Last night, I finished Dan Simmons' Hyperion. I must confess, for the hype around the book (considering it won the Hugo Award) and for how interesting it was when I started reading it, I was pretty disappointed by the book. Maybe I just didn't get it fully; after all, it was pretty late at night when I finshed reading it. It just felt to me that Hyperion was half of a book. Through the course of the book, you're introduced to each character a chapter at a time, and get to know what has brought them on the pilgrimage to Hyperion. At the end of the book, I had a good idea of who everybody was, but I had no idea if their pilgrimage was successful, or what happened. For example, there was one character in the book whose daughter was getting younger every day. He believed that the pilgrimage (and possibly making an offering of her or himself) would cure her of the time disease she suffered. Yet at the end of the book, I had absolutely no idea if she was cured. I have a feeling that the rest of the story goes on in The Fall of Hyperion, but if this was really only half of the book, why on EARTH did it get the Hugo Award?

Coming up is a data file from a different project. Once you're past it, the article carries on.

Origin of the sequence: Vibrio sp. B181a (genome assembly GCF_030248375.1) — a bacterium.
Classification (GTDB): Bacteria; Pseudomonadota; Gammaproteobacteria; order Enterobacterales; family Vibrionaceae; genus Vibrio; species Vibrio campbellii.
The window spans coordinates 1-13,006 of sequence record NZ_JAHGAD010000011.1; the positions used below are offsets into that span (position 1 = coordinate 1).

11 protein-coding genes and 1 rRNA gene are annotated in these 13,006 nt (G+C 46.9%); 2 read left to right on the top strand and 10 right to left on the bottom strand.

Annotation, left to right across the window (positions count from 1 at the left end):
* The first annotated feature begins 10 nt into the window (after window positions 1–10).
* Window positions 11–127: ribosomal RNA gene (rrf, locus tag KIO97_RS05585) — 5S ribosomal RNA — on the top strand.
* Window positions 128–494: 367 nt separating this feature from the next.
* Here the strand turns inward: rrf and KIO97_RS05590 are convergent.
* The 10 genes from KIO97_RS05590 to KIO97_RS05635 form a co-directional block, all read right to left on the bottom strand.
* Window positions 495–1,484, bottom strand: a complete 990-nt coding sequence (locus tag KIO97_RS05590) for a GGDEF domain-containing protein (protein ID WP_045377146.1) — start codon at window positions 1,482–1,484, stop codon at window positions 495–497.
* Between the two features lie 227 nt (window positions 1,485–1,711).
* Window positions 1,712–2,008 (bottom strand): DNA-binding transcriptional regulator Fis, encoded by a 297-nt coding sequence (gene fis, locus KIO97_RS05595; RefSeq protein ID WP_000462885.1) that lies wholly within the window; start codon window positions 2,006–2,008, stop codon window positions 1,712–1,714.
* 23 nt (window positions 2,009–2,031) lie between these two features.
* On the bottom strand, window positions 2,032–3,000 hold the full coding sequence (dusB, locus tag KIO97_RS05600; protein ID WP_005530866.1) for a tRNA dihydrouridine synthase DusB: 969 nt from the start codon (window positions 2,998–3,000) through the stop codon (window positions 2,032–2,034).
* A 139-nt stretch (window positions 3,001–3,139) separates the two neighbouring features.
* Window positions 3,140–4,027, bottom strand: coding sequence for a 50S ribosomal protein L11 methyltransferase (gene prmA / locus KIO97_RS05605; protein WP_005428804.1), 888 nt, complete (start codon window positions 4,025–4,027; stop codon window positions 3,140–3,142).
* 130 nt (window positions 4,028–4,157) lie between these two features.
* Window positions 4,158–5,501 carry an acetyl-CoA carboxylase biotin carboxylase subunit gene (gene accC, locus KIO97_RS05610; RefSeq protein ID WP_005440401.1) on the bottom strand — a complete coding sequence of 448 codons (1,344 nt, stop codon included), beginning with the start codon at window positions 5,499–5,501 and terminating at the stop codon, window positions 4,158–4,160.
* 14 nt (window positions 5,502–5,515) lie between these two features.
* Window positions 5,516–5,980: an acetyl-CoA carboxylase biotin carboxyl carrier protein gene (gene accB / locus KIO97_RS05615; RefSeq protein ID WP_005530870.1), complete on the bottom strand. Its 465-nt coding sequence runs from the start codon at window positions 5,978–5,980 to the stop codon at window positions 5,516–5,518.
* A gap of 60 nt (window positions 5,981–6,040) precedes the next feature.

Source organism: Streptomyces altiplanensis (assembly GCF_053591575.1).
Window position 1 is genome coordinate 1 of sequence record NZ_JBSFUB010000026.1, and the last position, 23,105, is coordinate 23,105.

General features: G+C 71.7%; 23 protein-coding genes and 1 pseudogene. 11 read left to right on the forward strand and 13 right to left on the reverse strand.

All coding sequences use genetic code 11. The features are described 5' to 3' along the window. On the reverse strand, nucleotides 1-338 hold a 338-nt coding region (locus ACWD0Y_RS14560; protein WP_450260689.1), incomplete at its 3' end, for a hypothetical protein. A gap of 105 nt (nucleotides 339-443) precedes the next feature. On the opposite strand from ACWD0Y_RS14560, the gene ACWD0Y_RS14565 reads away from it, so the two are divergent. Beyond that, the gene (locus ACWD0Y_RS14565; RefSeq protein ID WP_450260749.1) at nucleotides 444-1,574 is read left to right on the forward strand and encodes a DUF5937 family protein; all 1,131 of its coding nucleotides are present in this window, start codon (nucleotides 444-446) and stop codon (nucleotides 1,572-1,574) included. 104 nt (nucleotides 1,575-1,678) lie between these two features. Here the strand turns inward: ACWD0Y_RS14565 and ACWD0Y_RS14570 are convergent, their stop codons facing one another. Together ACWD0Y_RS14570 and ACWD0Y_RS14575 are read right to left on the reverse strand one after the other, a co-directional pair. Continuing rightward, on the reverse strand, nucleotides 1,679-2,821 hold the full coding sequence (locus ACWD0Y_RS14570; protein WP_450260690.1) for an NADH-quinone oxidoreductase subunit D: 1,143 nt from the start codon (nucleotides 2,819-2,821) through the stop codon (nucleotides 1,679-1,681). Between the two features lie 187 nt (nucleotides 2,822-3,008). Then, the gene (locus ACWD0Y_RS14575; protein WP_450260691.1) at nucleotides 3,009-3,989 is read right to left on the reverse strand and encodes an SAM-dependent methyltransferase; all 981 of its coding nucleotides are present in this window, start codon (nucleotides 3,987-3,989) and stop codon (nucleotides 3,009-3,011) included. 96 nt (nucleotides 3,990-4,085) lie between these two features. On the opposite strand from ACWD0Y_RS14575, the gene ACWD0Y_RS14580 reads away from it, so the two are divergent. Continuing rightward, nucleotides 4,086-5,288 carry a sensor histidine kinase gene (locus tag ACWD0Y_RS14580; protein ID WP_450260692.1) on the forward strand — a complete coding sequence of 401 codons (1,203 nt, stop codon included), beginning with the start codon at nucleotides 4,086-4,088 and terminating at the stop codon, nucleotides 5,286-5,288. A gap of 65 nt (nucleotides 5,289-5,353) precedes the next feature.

Alas. Maybe one day I'll read The Fall of Hyperion, but for now I'm working on Gregory Benford's Timescape. It is book number 92 in the list of "Sci Fi Books You Must Read," the list I narrowed down to about 56 in this previous blog entry. Timescape, I think, is about an impending ecological disaster that could mean the end of the Earth. However, a scientific discovery of how to communicate with the past may make it possible to live in 1998 and communicate with 1963, to give instructions to the past to avoid the problems faced in 1998. Of course, that is pure supposition...I've only read the first chapter so far. Either way, this one is starting off promising, I hope it doesn't end as disastrously as Hyperion did.